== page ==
In a proceeding pursuant to Social Services Law § 384-b to terminate parental rights on the ground of permanent neglect, in which the paternal grandmother, Loris C. was granted leave to intervene on the issue of custody, Loris C. appeals from so much of an order of the Family Court, Queens County (Richroath, J.), dated January 9, 2008, as, in effect, dismissed her petition seeking custody of the child.
Published by New York State Law Reporting Bureau pursuant to Judiciary Law § 431.
This opinion is uncorrected and subject to revision before publication in the Official Reports.
REINALDO E. RIVERA, J.P., ANITA R. FLORIO, RANDALL T. ENG and JOHN M. LEVENTHAL, JJ.
ORDERED that the order is affirmed insofar as appealed from, without costs or disbursements.
The standard to be applied in a change of custody determination is the best interests of the child (see Matter of Pryor v Lindsay, 60 AD3d 859; Matter of Destiny O., 44 AD3d 951, 952). "Social Services Law § 383(3) gives preference for adoption to a foster parent who has cared for a child continuously for a period of 12 months or more, while members of the child's extended biological family are given no special preference with regard to custody" (Matter of Pryor v Lindsay, 60 AD3d 859; see Matter of Peter L., 59 NY2d 513; Matter of Takylia B., 24 AD3d 759). Thus, a non-parent relative does not take precedence over the adoptive parents selected by an authorized agency (see Matter of Peter L., 59 NY2d 513; Matter of Pryor v Lindsay, 60 AD3d 859; Matter of Linda S. v Krishnia S., 50 AD3d 805).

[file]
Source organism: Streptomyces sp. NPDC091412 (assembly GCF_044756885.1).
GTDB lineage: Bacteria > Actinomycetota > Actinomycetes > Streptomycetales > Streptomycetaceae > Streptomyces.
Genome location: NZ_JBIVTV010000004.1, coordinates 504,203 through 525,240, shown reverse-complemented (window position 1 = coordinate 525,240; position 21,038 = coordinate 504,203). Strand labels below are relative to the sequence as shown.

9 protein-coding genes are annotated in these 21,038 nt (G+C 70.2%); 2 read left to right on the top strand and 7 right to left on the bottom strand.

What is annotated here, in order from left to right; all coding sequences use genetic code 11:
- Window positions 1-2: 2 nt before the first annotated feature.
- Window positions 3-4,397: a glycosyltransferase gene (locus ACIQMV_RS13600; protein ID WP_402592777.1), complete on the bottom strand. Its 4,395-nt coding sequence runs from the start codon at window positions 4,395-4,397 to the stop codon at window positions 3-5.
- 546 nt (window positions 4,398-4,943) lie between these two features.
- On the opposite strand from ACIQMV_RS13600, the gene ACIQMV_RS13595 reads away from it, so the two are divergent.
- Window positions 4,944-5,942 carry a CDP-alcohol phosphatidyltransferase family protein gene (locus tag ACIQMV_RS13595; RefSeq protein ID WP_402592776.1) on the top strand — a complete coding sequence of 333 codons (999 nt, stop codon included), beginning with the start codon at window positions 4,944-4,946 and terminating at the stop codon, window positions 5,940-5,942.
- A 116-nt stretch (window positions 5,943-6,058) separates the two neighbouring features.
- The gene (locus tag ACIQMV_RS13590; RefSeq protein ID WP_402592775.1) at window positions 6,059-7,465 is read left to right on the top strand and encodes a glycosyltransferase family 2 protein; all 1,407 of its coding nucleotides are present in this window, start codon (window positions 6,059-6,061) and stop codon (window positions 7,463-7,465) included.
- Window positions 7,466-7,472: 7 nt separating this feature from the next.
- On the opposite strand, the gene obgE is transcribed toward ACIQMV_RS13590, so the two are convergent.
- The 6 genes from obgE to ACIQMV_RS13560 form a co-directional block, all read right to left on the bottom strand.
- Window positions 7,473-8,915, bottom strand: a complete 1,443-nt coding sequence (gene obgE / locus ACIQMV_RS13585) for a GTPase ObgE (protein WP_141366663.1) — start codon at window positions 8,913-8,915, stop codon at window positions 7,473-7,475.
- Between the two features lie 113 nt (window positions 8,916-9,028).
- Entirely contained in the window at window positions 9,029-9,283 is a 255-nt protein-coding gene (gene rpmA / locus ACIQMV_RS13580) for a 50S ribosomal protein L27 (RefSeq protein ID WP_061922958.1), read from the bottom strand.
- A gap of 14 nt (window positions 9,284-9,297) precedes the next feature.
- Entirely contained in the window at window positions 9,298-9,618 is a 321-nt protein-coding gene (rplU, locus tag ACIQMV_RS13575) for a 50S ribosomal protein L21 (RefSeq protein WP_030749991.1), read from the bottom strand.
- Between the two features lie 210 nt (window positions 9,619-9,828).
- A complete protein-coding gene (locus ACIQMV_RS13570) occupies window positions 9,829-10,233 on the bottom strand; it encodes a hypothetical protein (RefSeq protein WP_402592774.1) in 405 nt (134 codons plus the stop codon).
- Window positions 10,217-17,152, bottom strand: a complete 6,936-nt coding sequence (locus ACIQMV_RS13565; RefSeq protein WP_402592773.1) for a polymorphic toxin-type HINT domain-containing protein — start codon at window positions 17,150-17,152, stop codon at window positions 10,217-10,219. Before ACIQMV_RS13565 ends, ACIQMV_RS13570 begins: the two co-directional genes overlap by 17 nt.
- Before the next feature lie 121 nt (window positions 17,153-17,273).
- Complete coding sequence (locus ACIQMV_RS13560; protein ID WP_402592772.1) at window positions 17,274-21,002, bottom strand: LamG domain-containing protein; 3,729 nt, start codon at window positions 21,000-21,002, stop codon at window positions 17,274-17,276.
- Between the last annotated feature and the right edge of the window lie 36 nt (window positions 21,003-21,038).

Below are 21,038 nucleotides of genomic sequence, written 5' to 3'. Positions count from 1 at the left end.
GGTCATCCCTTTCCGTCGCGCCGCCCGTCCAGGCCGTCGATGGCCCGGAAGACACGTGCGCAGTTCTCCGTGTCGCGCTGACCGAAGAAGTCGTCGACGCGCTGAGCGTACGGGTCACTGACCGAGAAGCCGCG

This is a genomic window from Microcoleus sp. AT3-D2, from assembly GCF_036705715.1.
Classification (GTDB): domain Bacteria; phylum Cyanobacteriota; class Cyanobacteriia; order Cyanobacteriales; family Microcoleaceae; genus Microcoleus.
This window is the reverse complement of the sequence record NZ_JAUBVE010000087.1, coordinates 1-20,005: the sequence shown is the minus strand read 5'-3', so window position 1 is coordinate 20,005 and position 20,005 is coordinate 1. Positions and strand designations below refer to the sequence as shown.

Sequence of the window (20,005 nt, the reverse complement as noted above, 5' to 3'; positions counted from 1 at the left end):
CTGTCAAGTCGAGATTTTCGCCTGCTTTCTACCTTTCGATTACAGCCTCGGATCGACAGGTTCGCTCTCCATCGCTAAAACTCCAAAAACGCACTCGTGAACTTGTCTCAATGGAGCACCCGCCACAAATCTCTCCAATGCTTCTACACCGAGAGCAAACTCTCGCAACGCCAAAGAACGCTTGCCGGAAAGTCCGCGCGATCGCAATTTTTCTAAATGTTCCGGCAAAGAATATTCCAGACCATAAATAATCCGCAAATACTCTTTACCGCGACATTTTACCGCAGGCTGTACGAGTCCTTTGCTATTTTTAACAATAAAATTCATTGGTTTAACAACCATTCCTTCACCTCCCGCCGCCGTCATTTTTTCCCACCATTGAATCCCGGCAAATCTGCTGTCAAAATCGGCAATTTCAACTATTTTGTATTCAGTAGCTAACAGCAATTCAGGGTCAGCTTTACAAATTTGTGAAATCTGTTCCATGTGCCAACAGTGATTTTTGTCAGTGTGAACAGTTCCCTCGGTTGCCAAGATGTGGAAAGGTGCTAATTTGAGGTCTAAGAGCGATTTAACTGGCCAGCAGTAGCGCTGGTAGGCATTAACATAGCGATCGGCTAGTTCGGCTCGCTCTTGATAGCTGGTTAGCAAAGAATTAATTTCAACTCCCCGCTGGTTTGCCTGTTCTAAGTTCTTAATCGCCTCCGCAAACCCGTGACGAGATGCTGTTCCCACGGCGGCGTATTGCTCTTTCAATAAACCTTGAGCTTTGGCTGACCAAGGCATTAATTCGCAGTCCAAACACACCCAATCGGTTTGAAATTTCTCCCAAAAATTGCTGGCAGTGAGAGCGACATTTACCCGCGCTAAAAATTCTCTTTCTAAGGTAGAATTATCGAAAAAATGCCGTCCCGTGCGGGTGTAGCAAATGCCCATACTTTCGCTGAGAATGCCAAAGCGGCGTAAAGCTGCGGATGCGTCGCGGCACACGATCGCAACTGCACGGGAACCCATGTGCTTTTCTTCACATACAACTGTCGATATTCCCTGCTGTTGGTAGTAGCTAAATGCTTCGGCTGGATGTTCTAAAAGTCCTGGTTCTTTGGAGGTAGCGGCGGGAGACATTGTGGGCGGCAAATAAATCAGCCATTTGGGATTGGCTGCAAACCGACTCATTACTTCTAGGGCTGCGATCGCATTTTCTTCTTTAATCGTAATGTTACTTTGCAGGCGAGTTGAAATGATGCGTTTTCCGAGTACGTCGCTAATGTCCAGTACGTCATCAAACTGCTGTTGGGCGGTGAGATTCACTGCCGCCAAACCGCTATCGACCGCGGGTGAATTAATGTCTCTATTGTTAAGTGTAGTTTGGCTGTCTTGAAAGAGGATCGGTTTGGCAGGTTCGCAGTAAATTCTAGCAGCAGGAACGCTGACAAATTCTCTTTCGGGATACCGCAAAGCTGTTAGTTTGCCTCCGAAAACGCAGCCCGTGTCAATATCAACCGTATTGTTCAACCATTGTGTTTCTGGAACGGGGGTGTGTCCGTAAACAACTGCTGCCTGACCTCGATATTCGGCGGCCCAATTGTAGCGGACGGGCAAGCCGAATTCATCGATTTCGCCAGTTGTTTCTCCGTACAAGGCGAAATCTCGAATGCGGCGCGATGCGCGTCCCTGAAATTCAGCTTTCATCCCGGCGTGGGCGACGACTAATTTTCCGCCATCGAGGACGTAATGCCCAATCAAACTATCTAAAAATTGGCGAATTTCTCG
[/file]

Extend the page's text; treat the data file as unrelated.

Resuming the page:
Here, the Family Court, in a well-reasoned decision, considered the totality of the circumstances and properly determined that the child's best interests required continuing joint custody with the Queens County Administration for Children's Services and Abbott House, Inc., so that the child could be available for adoption by the foster mother with whom the child had resided for the majority of her life. The child had bonded with the foster mother, and was healthy, happy, and well provided for (see Matter of Pryor v Lindsay, 60 AD3d 859; Matter of Takylia B., 24 AD3d at 759). Accordingly, the Family Court properly, in effect, dismissed the paternal grandmother's custody petition.
The grandmother's remaining contention is without merit.
RIVERA, J.P., FLORIO, ENG and LEVENTHAL, JJ., concur.
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